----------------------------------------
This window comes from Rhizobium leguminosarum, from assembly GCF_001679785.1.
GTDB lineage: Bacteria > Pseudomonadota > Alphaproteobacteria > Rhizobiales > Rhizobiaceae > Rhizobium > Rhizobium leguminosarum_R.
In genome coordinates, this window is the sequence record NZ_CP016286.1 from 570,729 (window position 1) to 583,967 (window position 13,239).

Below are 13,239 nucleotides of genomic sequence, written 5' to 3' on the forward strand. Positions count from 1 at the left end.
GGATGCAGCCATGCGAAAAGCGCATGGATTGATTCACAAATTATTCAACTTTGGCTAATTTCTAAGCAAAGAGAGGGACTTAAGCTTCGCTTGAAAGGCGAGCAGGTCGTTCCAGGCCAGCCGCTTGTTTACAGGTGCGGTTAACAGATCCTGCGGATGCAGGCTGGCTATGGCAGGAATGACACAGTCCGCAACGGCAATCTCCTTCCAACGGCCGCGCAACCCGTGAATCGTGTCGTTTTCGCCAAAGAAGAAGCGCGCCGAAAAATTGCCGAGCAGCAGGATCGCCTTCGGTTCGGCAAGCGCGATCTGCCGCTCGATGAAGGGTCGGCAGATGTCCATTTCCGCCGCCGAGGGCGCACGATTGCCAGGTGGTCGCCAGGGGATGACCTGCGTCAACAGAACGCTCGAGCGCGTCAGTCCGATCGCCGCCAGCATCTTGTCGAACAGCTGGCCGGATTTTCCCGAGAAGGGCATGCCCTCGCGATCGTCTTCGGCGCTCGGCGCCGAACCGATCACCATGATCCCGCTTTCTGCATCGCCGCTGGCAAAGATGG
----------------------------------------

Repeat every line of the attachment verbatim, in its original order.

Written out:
This window comes from Rhizobium leguminosarum, from assembly GCF_001679785.1.
GTDB lineage: Bacteria > Pseudomonadota > Alphaproteobacteria > Rhizobiales > Rhizobiaceae > Rhizobium > Rhizobium leguminosarum_R.
In genome coordinates, this window is the sequence record NZ_CP016286.1 from 570,729 (window position 1) to 583,967 (window position 13,239).

Below are 13,239 nucleotides of genomic sequence, written 5' to 3' on the forward strand. Positions count from 1 at the left end.
GGATGCAGCCATGCGAAAAGCGCATGGATTGATTCACAAATTATTCAACTTTGGCTAATTTCTAAGCAAAGAGAGGGACTTAAGCTTCGCTTGAAAGGCGAGCAGGTCGTTCCAGGCCAGCCGCTTGTTTACAGGTGCGGTTAACAGATCCTGCGGATGCAGGCTGGCTATGGCAGGAATGACACAGTCCGCAACGGCAATCTCCTTCCAACGGCCGCGCAACCCGTGAATCGTGTCGTTTTCGCCAAAGAAGAAGCGCGCCGAAAAATTGCCGAGCAGCAGGATCGCCTTCGGTTCGGCAAGCGCGATCTGCCGCTCGATGAAGGGTCGGCAGATGTCCATTTCCGCCGCCGAGGGCGCACGATTGCCAGGTGGTCGCCAGGGGATGACCTGCGTCAACAGAACGCTCGAGCGCGTCAGTCCGATCGCCGCCAGCATCTTGTCGAACAGCTGGCCGGATTTTCCCGAGAAGGGCATGCCCTCGCGATCGTCTTCGGCGCTCGGCGCCGAACCGATCACCATGATCCCGCTTTCTGCATCGCCGCTGGCAAAGATGG